Rupert Murdoch to remove News Corp's content from Google 'in months'

Discussion in 'Community Discussion' started by GoCubsGo, Nov 25, 2009.

  1. GoCubsGo macrumors Nehalem

    GoCubsGo

    Joined:
    Feb 19, 2005
    #1
    This is BS. The Wall Street Journal has been one of my favored business papers for over 10 years. I lusted after a silly subscription for years before I could even live out on my own. Then I start reading about this ...

    Now I understand the WSJ is not the only paper, but this applies to all News Corp content. Microsoft seems to be somewhat behind this effort.

    Article Link

    Microsoft and News Corp. are pursuing yesterday's solution to today's challenges
     
  2. Melrose Suspended

    Melrose

    Joined:
    Dec 12, 2007
    #2
    I don't blame them at all for taking this step. If Google didn't just go and index whatever they want it wouldn't have happened.

    I'd love to see more and more companies remove themselves. People are all like "Oh, [product] is great cause the competition makes Apple try harder. Yay us!" Google's not exempt just because they offer it free. It pushes the end product to be better, and the same is true for Google, whether it's direct competition or not. Money was spent putting those publications together, so I see no reason why people that want to read it shouldn't pay for it.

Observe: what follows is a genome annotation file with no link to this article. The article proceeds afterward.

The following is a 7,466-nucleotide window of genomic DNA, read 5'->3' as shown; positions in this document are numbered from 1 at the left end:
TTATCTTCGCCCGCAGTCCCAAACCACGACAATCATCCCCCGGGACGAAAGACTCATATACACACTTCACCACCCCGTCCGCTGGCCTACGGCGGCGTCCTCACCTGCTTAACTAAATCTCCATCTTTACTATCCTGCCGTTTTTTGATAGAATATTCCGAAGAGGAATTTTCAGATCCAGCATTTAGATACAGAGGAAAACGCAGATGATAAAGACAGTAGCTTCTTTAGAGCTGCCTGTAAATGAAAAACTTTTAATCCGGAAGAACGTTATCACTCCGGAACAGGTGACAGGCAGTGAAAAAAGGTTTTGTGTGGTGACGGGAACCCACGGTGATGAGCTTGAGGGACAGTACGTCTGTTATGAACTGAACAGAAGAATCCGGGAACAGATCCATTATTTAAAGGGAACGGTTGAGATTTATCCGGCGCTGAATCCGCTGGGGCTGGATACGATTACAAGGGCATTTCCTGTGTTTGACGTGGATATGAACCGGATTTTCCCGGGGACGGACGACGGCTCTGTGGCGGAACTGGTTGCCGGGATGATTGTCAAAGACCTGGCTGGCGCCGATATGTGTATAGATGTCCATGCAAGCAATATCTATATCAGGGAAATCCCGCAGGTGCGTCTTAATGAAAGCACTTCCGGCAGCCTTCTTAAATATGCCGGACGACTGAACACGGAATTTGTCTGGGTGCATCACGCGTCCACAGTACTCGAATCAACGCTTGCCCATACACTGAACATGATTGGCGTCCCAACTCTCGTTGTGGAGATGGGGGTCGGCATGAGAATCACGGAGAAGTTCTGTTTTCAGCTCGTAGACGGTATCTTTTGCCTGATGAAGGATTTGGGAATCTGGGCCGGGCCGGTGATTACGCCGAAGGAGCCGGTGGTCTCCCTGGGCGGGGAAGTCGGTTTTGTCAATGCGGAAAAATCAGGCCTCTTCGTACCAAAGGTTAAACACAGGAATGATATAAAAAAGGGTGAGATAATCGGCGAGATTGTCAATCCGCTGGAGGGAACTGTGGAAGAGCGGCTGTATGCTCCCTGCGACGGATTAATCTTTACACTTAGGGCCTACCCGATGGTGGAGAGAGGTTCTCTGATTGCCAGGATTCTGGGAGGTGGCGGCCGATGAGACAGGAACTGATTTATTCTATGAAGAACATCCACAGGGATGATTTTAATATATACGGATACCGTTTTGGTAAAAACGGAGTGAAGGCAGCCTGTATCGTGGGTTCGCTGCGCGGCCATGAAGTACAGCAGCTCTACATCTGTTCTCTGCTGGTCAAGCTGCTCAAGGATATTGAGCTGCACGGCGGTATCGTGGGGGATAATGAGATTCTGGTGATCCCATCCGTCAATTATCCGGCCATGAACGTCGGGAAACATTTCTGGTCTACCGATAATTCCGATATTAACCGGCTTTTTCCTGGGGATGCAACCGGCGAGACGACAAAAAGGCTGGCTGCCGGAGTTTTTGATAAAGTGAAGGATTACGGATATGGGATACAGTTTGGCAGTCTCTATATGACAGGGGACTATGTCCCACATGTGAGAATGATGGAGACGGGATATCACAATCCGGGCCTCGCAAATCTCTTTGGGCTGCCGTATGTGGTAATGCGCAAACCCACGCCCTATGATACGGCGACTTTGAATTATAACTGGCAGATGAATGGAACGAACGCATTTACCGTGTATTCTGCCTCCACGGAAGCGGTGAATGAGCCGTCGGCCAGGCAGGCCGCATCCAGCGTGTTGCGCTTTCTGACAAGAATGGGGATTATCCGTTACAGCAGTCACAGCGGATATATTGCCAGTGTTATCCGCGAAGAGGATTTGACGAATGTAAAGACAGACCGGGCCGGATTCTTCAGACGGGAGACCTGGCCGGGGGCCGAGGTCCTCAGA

It would be great if the Google monopoly would collapse.
     
  3. Peterkro macrumors 68020

    Peterkro

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    Aug 17, 2004
    Location:
    Communard de Londres
    #3
    The removal of the dirty diggers stories from search engines can only be a good thing all round.(NewsCorp and Bing are welcome to bog off and do their own thing)
     
  4. edesignuk Moderator emeritus

    edesignuk

    Joined:
    Mar 25, 2002
    Location:
    London, England
    #4
    So Murdoch's sites lose an arse load of traffic. boohoo.
     
  5. splitpea macrumors 6502a

    Joined:
    Oct 21, 2009
    Location:
    Among the starlings
    #5
    I don't think you understand how web indexing works -- Google only provides links to the WSJ's pages, with tiny teasers that make the user more likely to click the link. Everyone who clicks a link to get form google to the WSJ earns the WSJ money -- most content providers *want* to be indexed by google.

    If Murdoch doesn't want Google to cache full versions of his pages, all he has to do is either add no-cache headers to each page, or edit a single robots.txt file to tell Google not to cache any of its pages. Not all spiders always obey these directives, but Google's do.
     
  6. Melrose Suspended

    Melrose

    Joined:
    Dec 12, 2007
    #6
    ^^ I know. I phrased that wrong. I didn't mean they were caching information that wasn't available. My point was, in a nutshell, the people that publish something have every right to dictate how it is made available.
     
  7. yg17 macrumors G5

    yg17

    Joined:
    Aug 1, 2004
    Location:
    St. Louis, MO
    #7
    If you publish something on the internet, for the world to see, you should expect that search engine spiders will pick it up. In fact, I bet 99% of website owners want spiders to pick up as much content from their site as they can. If Rupert doesn't want Google searching his content, don't put it on the internet. Simple as that.
     
  8. Melrose Suspended